The Center for Disease Control and Prevention (CDC) reported on a growing epidemic among women in their July 2013 Vital Signs. In this newly released research, the CDC reports that the number of women dying from prescription drug overdoses has increased by more than 400% since 1999 – nearly double the 265% increase in deaths of men.
Everyday 42 women die from a drug overdose and nearly one half are from prescription painkillers. CDC director, Dr. Tom Frieden, stated that “in 2010, more than 6600 women died from prescription painkillers, four times as many died due to prescription painkillers than from cocaine and heroin combined”. “The overwhelming number of these deaths more than 70% was unintentional.” In fact women were admitted to the emergency room for prescription drug overdose or misuse every 3 minutes. While women between the ages of 25 -54 were the ones most likely to go to the ER, it was women between the ages of 45 and 54 who had the highest risk of dying from a prescription painkiller overdose. Statistically for every woman who dies of prescription painkillers overdose, 30 go to the emergency department for painkiller misuse or abuse.
WHY? Women are more likely to have chronic pain and be prescribed painkillers. Also women often are given higher doses and use painkillers for longer periods of time. As women are smaller than men the higher doses have a larger impact. Women more quickly become dependent on the painkillers and will have a tendency to engage in “doctor shopping” (obtaining painkillers from multiple prescribers). In addition, women have a higher risk due to combining medications. Often found are antidepressants or other medications for mental health concerns. Mental health drugs can be especially dangerous when mixed with prescription painkillers and/or alcohol. Nearly 14 million women binge drink about three times a month.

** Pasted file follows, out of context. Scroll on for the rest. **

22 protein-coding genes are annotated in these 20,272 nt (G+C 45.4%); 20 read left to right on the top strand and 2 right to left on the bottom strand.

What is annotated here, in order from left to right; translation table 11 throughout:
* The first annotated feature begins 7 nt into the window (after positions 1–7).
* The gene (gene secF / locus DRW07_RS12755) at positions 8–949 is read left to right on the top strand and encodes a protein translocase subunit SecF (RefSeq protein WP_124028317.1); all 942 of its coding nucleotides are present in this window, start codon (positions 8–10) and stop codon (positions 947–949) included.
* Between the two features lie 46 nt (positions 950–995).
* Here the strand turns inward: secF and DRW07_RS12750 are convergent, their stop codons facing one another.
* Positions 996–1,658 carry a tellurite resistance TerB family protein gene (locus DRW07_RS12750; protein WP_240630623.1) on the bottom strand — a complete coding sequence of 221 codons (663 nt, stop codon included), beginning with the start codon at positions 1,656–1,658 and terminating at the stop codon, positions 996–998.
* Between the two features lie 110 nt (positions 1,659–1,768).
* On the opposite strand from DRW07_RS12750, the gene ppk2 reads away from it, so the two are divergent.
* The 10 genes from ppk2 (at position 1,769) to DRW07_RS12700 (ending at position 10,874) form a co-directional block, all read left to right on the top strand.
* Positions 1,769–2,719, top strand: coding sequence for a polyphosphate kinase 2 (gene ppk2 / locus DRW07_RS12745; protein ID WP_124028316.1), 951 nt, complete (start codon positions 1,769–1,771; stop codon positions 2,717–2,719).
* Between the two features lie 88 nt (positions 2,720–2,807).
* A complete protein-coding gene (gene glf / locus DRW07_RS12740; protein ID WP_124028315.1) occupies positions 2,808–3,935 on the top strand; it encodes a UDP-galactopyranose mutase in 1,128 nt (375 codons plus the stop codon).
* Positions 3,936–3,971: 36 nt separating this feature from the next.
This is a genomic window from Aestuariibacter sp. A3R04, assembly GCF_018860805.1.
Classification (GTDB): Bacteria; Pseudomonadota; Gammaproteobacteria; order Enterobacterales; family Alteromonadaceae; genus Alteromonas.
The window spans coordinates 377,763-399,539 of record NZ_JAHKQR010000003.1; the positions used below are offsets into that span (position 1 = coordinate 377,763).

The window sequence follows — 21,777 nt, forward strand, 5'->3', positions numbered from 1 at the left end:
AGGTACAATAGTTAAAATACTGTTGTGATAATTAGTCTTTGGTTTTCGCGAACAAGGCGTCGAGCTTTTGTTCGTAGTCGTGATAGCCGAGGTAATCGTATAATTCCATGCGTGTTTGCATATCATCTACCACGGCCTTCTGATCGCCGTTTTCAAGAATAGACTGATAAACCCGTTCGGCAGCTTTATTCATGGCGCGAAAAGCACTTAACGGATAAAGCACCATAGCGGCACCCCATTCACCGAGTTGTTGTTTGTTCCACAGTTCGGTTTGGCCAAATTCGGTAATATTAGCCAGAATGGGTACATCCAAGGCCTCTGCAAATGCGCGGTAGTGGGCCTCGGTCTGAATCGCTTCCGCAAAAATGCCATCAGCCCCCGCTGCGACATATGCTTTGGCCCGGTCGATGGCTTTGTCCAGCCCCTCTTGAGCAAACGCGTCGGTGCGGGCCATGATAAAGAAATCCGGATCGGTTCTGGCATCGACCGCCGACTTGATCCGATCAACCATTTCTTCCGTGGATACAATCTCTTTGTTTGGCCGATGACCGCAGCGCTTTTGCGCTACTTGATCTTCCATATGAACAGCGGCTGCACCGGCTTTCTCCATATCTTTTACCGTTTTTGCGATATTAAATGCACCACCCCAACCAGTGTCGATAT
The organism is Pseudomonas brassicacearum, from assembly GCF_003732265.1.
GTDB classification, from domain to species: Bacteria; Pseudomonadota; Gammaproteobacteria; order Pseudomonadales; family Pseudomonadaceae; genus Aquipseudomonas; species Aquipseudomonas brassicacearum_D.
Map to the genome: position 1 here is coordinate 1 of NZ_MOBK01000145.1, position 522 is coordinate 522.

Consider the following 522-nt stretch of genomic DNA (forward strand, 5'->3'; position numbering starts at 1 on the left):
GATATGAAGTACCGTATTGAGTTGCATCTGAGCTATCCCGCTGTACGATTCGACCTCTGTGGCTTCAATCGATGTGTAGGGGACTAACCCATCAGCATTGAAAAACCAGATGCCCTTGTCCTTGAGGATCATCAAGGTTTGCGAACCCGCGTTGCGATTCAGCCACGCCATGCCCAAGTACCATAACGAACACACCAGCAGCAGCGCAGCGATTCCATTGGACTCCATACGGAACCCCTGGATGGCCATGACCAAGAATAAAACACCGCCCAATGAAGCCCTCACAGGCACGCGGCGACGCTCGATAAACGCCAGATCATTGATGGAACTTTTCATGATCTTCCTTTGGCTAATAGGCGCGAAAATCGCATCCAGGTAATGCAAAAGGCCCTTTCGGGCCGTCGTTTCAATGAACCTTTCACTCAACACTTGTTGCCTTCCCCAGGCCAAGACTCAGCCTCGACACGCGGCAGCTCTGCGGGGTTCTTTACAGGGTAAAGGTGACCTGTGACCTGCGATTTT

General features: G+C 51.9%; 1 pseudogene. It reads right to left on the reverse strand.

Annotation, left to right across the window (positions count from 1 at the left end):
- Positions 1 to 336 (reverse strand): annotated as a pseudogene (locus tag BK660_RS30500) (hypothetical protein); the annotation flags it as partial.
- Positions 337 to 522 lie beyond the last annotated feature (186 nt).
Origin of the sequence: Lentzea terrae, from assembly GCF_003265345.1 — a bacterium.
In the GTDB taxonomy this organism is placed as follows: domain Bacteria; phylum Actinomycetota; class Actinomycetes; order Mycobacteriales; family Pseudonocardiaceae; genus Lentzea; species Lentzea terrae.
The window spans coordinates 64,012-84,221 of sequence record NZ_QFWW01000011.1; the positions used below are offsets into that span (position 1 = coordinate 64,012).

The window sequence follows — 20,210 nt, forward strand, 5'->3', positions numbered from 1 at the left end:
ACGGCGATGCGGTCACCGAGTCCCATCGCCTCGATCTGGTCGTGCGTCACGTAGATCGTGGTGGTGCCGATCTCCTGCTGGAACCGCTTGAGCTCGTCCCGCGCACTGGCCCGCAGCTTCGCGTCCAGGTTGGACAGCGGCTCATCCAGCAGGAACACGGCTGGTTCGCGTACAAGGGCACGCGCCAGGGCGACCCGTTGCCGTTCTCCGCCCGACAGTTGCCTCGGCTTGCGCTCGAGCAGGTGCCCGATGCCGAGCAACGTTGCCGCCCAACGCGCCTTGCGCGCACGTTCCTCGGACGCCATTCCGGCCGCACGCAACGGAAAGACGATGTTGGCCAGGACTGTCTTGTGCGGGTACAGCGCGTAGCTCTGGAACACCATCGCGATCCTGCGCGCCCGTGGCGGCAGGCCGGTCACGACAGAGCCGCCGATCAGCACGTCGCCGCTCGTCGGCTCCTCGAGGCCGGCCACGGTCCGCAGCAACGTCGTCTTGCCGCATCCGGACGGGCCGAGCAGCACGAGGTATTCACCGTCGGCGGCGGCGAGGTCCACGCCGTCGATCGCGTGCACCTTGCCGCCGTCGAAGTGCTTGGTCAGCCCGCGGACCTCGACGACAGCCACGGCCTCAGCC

Stress may actually be creating much of the pain felt by women today. Fifty percent of women complain about unmanageable stress. Causes include: work, finances, child and elder care, and household responsibilities. Women are feeling lonely and unsure of where to turn or who to reach out to for help. This awful epidemic must stop.
Let’s be quite clear about this issue. There are many people who need painkillers to live a quality life. Painkillers are not the enemy here rather a lack of education and support to help people effectively deal with both their physical and emotional pain. Please be willing to education yourself, to talk with your medical professionals and to reach out to family, friends and counselors for additional support in managing your pain.
“The secret of success is learning how to use pain and pleasure instead of having pain and pleasure use you. If you do that, you’re in control of your life. If you don’t, life controls you.” – Tony Robbins